Little Evidence for or Against Pay-for-Performance Plans

September 07, 2011

September 7, 2011 — As part of healthcare reform, the federal government is testing different ways to reward physicians for the quality — not quantity — of their services, all in the hope of improving patient care.

A new Cochrane review published today underscores the importance of conducting trial runs for quality-oriented payment models, such as accountable care organizations and medical homes. The authors found insufficient evidence in the medical literature to support or oppose these kinds of incentive schemes.

"Implementation [of such programs] should proceed with caution," write lead author and economist Anthony Scott, PhD, a professor at the University of Melbourne in Melbourne, Australia, and coauthors.

Their article appears in the current issue of the Cochrane Library, an online collection of databases created by the Cochrane Collaboration, a nonprofit international organization that evaluates medical research.

The lack of evidence cited by the authors should not suggest a lack of effort both here and in other countries to reward clinicians for quality of care. Numerous US private insurers have operated "pay for performance" programs over the past decade.

However, the authors of the Cochrane review could find only 7 studies on financial incentives deemed to have a satisfactory design. They limited themselves to randomized controlled trials, controlled before-and-after studies, and interrupted time-series analyses, all of which had to evaluate the effect of financial incentives on the work of primary care physicians. The selection criteria defined quality of care as patient-reported outcome measures, such as overall satisfaction, clinical behaviors (eg, test-ordering), and clinical and physiologic measures (eg, blood pressure and cholesterol levels).

Of the 7 studies, 5 examined incentive plans in the United States, and 2 looked at counterparts in Germany and the United Kingdom. All of the US plans were concocted by private insurers to coax quality improvement out of large medical practices. In one example, a clinic received a $5000 bonus if it referred at least 50 smokers to a telephone counseling service, and $25 for each additional referral beyond that. In another plan, the insurer withheld a percentage of each group’s fee-for-service revenue to fund an incentive pool. The pool money was distributed to the groups according to their performance in the realms of clinical quality, patient satisfaction, and practice efficiency. Higher-ranking groups received up to 150% of their withheld revenue, while the lowest ranking group recouped only half, thus incurring a penalty.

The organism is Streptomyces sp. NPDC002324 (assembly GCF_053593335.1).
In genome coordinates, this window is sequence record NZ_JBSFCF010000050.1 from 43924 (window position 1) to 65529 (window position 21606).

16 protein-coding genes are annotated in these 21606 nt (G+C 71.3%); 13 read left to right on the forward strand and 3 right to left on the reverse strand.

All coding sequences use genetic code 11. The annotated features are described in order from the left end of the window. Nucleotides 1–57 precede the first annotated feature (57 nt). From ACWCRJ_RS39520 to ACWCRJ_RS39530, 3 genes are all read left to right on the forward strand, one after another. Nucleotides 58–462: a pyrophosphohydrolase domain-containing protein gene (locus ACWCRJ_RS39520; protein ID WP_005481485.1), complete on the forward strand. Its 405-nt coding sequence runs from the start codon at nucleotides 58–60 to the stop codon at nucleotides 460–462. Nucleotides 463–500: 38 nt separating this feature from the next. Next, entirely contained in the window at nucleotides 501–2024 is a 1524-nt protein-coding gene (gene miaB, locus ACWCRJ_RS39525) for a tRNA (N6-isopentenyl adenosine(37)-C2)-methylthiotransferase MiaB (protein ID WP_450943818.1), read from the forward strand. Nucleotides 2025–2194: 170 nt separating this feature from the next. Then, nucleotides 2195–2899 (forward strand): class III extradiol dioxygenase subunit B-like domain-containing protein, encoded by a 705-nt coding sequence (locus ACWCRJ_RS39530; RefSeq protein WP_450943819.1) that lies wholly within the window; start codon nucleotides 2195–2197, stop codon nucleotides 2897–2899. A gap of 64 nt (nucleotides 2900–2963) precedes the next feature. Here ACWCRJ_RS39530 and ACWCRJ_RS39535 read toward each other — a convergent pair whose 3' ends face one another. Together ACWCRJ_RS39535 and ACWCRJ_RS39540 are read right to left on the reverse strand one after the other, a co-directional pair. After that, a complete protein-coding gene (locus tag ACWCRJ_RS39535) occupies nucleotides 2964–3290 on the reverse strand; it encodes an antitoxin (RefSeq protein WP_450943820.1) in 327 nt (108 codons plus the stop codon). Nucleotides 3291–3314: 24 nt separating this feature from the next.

Studies Faulted for Not Addressing Selection Bias

Six of the 7 studies in the review showed "positive but modest effects on a minority of the measures of quality of care included in [each] study," the authors write. This faint praise was further weakened by design flaws identified in the Cochrane review. For example, performance bonuses paid by private insurers in 6 of the studies went to the group practice, not individual physicians, and these studies did not report how the groups distributed or otherwise used the bonus money.

"If tasks are delegated to a physician assistant or nurse, then the issue is raised as to whether they were paid a share of the financial reward," the authors write, noting that who receives what has a bearing on effective teamwork.

A more serious design flaw, the authors point out, is the failure of all of the studies to address selection bias — that is, how did physicians come to participate in financial incentive programs?

"Physicians who provide poor quality of care may withdraw from the health plans providing these schemes, choose to contract with health plans that do not have incentive schemes, or choose not to participate in the study, thus leaving the ‘better performing’ physicians in the study," the authors explain. "Observed improvements in performance may therefore be due to selection rather than an actual change in physician behavior."

Future studies of pay-for-performance programs, the authors conclude, should be more carefully designed to address selection bias and other issues with study design.

The literature review was supported by the Australian Primary Health Care Research Institute and the University of Melbourne. The authors have disclosed no relevant financial relationships.

Cochrane Database Syst Rev. Published online September 7, 2011. Full text.

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